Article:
- At this moment Ivan Ilich finally realizes that his life has not been life at all in the true sense of the word, and we as readers receive our final clue that the significance of Ivan Ilich's story can only be grasped by seeing it as the reverse of what it might appear to be: not only the story of how he died, but more importantly the story of how he returned to life. The black sack can now seem to represent not the end of life but its return, and the similarity of Ivan Ilich's experience in the black sack to the presumed experience of a baby descending the birth canal and about to be born becomes apparent, especially in the remark that "it became light" at the end of the black hole (the Russian word "dyra" ("hole") can also be used to mean a tunnel). There has been a great deal of comment in the scholarship on the novel on the significance of the black sack and its function in the text. For sources see the bibliography, especially Sorokin (1971) and Jahn (1993). ↵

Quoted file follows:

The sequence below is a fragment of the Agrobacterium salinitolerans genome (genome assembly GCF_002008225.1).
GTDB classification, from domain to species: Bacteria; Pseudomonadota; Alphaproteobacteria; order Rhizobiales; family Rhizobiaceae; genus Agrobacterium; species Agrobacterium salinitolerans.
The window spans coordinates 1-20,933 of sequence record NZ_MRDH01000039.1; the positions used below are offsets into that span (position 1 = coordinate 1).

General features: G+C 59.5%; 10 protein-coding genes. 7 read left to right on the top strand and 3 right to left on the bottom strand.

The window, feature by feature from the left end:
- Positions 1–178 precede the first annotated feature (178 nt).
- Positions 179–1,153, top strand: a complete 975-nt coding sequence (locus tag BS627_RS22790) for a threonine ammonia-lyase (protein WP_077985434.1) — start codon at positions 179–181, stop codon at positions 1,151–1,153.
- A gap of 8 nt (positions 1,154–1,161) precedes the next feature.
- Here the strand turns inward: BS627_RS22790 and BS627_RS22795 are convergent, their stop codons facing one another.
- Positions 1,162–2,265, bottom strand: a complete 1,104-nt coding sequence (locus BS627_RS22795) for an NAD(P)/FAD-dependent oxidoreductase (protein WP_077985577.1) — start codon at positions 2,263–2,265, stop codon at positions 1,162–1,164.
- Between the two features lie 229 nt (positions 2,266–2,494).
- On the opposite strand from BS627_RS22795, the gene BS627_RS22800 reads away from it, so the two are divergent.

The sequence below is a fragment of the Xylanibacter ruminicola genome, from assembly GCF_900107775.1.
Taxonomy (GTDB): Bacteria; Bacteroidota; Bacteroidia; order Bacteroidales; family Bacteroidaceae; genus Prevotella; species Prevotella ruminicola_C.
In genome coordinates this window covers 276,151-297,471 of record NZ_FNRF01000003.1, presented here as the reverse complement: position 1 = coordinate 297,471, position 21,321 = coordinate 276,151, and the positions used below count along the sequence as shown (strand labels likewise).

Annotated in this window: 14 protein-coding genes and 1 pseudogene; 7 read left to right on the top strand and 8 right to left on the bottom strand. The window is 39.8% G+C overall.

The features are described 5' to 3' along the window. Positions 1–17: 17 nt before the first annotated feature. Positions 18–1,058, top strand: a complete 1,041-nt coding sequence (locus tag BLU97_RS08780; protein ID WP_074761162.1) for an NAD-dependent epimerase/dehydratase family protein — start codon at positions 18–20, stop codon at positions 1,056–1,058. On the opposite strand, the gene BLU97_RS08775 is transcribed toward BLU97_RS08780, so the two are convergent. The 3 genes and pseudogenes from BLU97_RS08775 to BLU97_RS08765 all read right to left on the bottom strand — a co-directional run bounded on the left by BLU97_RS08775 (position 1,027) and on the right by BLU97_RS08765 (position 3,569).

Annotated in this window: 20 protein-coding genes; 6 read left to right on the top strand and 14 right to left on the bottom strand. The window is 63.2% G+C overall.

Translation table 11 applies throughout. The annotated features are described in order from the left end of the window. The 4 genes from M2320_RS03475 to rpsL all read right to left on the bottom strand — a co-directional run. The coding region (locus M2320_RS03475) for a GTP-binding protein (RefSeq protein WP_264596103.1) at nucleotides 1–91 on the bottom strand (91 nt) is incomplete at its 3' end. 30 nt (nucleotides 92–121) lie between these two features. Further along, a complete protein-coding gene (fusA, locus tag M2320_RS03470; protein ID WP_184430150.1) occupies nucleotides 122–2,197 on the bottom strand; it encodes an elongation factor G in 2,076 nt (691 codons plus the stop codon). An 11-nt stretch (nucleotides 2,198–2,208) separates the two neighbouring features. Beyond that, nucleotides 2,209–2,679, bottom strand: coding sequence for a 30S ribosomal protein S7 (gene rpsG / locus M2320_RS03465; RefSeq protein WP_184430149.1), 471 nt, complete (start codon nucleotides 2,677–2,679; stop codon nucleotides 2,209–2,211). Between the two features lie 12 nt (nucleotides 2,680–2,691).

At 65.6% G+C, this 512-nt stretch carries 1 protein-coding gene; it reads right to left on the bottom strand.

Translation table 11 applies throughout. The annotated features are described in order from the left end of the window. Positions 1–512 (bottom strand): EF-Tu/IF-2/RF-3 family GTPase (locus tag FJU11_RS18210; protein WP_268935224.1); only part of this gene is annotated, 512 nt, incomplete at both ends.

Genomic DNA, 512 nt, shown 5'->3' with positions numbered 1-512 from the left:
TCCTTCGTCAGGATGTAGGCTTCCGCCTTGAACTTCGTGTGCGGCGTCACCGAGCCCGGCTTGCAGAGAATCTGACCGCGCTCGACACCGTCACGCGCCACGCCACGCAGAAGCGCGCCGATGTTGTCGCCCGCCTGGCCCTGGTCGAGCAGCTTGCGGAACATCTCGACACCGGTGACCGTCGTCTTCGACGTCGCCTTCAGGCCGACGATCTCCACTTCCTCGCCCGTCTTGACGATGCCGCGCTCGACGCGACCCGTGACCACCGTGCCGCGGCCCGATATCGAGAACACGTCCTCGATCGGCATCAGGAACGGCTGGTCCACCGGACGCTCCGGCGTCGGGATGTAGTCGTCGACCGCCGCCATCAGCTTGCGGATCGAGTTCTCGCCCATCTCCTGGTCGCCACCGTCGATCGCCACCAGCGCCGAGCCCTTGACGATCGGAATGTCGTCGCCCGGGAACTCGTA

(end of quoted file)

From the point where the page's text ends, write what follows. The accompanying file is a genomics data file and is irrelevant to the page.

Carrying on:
- Another allusion to the Passion narrative, the passage in which Jesus, near death, entrusts his mother with the care of the apostle John with the words "Mother, behold thy son; son, thy mother" (John, 19:26-27). ↵
- The confusion reflected here can be seen as a moment of coalescence between the spiritual concerns of the novel and the physiological description of Ivan Ilich's illness and death. At the final moment the forgiveness requested for a life that was wrong becomes mixed with the passage out of that life, figured metaphorically in the desire to "fall right through" the black sack. In this way, the novel may be seen to remain true both to its account of Ivan Ilich's physical death and its story of his spiritual rebirth. ↵